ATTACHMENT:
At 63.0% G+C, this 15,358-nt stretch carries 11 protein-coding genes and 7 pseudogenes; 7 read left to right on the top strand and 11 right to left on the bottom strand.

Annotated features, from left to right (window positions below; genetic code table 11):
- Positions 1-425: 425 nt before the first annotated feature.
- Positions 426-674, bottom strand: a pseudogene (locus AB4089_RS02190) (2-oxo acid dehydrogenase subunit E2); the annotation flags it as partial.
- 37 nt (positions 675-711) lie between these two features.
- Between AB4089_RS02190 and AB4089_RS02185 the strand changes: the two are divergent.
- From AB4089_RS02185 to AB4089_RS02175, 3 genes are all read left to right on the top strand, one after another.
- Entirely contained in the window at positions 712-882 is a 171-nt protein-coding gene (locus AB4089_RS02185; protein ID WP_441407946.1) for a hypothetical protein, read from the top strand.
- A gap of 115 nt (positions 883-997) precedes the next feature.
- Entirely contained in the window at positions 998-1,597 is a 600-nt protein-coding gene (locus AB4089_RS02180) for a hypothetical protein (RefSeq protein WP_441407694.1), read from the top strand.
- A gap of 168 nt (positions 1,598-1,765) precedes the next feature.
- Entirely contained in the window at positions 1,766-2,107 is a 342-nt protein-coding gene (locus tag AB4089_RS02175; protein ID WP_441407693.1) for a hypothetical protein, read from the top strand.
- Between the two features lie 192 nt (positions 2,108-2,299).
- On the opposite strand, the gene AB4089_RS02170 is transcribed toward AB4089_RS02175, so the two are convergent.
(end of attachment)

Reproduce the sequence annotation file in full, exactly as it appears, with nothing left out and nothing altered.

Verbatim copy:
At 63.0% G+C, this 15,358-nt stretch carries 11 protein-coding genes and 7 pseudogenes; 7 read left to right on the top strand and 11 right to left on the bottom strand.

Annotated features, from left to right (window positions below; genetic code table 11):
- Positions 1-425: 425 nt before the first annotated feature.
- Positions 426-674, bottom strand: a pseudogene (locus AB4089_RS02190) (2-oxo acid dehydrogenase subunit E2); the annotation flags it as partial.
- 37 nt (positions 675-711) lie between these two features.
- Between AB4089_RS02190 and AB4089_RS02185 the strand changes: the two are divergent.
- From AB4089_RS02185 to AB4089_RS02175, 3 genes are all read left to right on the top strand, one after another.
- Entirely contained in the window at positions 712-882 is a 171-nt protein-coding gene (locus AB4089_RS02185; protein ID WP_441407946.1) for a hypothetical protein, read from the top strand.
- A gap of 115 nt (positions 883-997) precedes the next feature.
- Entirely contained in the window at positions 998-1,597 is a 600-nt protein-coding gene (locus AB4089_RS02180) for a hypothetical protein (RefSeq protein WP_441407694.1), read from the top strand.
- A gap of 168 nt (positions 1,598-1,765) precedes the next feature.
- Entirely contained in the window at positions 1,766-2,107 is a 342-nt protein-coding gene (locus tag AB4089_RS02175; protein ID WP_441407693.1) for a hypothetical protein, read from the top strand.
- Between the two features lie 192 nt (positions 2,108-2,299).
- On the opposite strand, the gene AB4089_RS02170 is transcribed toward AB4089_RS02175, so the two are convergent.